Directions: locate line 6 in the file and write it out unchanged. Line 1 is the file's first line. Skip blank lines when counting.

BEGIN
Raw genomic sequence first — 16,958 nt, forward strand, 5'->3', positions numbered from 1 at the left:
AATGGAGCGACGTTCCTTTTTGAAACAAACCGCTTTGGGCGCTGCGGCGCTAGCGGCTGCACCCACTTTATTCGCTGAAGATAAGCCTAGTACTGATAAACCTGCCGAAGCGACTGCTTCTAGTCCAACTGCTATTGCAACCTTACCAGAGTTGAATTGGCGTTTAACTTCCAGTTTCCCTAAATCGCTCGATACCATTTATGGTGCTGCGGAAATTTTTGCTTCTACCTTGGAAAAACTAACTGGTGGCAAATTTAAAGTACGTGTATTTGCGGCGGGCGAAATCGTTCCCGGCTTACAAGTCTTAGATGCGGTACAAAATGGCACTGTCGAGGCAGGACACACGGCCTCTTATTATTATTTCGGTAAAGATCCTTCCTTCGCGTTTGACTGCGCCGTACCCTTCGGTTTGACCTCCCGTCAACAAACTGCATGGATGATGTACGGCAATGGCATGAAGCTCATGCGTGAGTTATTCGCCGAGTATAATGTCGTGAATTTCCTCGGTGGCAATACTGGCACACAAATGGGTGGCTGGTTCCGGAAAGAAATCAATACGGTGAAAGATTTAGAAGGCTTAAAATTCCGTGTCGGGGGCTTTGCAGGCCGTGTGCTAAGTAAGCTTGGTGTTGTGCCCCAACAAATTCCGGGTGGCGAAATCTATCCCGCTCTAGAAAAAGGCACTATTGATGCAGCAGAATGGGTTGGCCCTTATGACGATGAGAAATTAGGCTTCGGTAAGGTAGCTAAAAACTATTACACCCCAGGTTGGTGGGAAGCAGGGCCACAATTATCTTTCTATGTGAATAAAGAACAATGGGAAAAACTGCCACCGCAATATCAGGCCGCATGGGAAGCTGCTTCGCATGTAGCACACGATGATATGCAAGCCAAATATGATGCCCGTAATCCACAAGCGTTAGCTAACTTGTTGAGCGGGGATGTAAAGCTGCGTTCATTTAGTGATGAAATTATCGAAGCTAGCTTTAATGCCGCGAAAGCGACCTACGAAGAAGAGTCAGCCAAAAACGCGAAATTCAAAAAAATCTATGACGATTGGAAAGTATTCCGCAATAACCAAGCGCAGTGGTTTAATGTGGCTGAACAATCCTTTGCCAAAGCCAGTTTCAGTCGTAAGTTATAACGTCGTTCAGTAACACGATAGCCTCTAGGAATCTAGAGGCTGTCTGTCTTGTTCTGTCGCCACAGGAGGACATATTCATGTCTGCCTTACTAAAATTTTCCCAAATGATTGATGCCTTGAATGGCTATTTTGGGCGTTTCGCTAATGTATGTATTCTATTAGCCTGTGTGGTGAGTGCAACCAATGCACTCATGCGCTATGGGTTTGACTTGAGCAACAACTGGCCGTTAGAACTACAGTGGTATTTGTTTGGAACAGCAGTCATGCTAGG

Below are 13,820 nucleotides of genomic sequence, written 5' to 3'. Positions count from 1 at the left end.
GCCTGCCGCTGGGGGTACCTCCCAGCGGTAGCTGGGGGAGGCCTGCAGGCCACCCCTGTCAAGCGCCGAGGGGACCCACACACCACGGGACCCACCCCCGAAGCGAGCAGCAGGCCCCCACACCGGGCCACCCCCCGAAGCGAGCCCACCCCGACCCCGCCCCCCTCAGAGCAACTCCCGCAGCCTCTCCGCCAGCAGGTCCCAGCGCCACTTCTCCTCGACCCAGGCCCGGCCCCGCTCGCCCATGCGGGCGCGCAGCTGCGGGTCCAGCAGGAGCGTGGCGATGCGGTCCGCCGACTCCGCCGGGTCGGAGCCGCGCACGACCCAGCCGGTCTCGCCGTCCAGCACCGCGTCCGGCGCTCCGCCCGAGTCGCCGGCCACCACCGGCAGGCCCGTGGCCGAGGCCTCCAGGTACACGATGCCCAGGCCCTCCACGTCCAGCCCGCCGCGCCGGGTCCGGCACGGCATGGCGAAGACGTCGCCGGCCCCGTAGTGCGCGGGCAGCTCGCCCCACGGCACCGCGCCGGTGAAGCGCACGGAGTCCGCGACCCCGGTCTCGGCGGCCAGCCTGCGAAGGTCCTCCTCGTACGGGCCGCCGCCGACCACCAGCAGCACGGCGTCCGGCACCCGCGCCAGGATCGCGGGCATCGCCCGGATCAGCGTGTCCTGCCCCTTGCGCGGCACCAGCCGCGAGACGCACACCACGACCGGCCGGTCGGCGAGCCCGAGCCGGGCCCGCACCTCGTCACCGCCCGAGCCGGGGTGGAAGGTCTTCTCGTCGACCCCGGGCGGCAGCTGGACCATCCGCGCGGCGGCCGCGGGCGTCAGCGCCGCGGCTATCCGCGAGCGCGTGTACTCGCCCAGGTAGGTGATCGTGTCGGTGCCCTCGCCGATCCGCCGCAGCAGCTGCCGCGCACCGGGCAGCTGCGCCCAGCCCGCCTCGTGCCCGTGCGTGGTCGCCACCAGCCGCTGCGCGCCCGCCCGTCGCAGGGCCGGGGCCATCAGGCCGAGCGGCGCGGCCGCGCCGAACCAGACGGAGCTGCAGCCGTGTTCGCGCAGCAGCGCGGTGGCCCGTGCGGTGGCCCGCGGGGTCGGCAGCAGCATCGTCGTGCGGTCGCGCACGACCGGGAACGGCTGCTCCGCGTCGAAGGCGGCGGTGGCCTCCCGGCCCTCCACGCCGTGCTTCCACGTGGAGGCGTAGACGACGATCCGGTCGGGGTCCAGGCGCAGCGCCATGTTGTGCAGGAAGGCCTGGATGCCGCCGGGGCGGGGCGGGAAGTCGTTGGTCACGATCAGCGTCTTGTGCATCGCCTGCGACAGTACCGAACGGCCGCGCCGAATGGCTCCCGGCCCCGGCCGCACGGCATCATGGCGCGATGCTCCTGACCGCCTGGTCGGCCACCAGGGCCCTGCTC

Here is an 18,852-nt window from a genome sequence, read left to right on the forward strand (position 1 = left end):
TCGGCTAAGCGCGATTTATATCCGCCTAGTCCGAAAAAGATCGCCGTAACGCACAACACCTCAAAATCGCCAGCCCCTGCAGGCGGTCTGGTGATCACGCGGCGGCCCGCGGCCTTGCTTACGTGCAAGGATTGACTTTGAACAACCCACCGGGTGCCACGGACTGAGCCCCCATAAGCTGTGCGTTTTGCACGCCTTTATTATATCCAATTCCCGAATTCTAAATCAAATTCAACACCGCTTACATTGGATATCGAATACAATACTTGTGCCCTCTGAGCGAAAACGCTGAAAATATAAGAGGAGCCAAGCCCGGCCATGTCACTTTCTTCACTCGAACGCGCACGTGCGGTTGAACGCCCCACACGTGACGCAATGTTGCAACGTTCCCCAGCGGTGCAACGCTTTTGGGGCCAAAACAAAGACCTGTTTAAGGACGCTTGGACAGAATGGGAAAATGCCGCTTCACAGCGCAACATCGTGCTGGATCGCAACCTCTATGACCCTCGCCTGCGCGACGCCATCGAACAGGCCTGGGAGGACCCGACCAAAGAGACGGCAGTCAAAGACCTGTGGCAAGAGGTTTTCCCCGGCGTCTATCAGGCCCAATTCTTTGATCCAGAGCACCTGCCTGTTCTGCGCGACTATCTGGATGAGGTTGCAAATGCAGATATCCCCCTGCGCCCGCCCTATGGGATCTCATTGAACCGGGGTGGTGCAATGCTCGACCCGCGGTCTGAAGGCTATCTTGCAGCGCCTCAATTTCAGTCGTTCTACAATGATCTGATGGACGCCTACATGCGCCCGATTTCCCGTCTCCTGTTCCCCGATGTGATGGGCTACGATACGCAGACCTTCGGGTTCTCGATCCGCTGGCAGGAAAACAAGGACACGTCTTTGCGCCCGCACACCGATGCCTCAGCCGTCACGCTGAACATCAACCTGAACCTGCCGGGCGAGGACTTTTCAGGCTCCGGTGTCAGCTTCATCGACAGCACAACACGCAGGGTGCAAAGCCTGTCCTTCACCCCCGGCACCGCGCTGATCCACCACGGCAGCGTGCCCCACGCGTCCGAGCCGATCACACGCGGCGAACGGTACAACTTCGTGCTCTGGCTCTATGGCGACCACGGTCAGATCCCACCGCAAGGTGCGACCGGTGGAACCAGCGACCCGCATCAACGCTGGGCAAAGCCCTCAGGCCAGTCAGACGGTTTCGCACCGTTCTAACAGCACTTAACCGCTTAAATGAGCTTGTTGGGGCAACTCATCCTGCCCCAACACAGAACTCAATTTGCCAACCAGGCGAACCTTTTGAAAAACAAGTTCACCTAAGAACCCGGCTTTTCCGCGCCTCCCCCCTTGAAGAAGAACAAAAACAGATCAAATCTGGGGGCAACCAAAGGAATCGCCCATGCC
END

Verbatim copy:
TCGGCTAAGCGCGATTTATATCCGCCTAGTCCGAAAAAGATCGCCGTAACGCACAACACCTCAAAATCGCCAGCCCCTGCAGGCGGTCTGGTGATCACGCGGCGGCCCGCGGCCTTGCTTACGTGCAAGGATTGACTTTGAACAACCCACCGGGTGCCACGGACTGAGCCCCCATAAGCTGTGCGTTTTGCACGCCTTTATTATATCCAATTCCCGAATTCTAAATCAAATTCAACACCGCTTACATTGGATATCGAATACAATACTTGTGCCCTCTGAGCGAAAACGCTGAAAATATAAGAGGAGCCAAGCCCGGCCATGTCACTTTCTTCACTCGAACGCGCACGTGCGGTTGAACGCCCCACACGTGACGCAATGTTGCAACGTTCCCCAGCGGTGCAACGCTTTTGGGGCCAAAACAAAGACCTGTTTAAGGACGCTTGGACAGAATGGGAAAATGCCGCTTCACAGCGCAACATCGTGCTGGATCGCAACCTCTATGACCCTCGCCTGCGCGACGCCATCGAACAGGCCTGGGAGGACCCGACCAAAGAGACGGCAGTCAAAGACCTGTGGCAAGAGGTTTTCCCCGGCGTCTATCAGGCCCAATTCTTTGATCCAGAGCACCTGCCTGTTCTGCGCGACTATCTGGATGAGGTTGCAAATGCAGATATCCCCCTGCGCCCGCCCTATGGGATCTCATTGAACCGGGGTGGTGCAATGCTCGACCCGCGGTCTGAAGGCTATCTTGCAGCGCCTCAATTTCAGTCGTTCTACAATGATCTGATGGACGCCTACATGCGCCCGATTTCCCGTCTCCTGTTCCCCGATGTGATGGGCTACGATACGCAGACCTTCGGGTTCTCGATCCGCTGGCAGGAAAACAAGGACACGTCTTTGCGCCCGCACACCGATGCCTCAGCCGTCACGCTGAACATCAACCTGAACCTGCCGGGCGAGGACTTTTCAGGCTCCGGTGTCAGCTTCATCGACAGCACAACACGCAGGGTGCAAAGCCTGTCCTTCACCCCCGGCACCGCGCTGATCCACCACGGCAGCGTGCCCCACGCGTCCGAGCCGATCACACGCGGCGAACGGTACAACTTCGTGCTCTGGCTCTATGGCGACCACGGTCAGATCCCACCGCAAGGTGCGACCGGTGGAACCAGCGACCCGCATCAACGCTGGGCAAAGCCCTCAGGCCAGTCAGACGGTTTCGCACCGTTCTAACAGCACTTAACCGCTTAAATGAGCTTGTTGGGGCAACTCATCCTGCCCCAACACAGAACTCAATTTGCCAACCAGGCGAACCTTTTGAAAAACAAGTTCACCTAAGAACCCGGCTTTTCCGCGCCTCCCCCCTTGAAGAAGAACAAAAACAGATCAAATCTGGGGGCAACCAAAGGAATCGCCCATGCC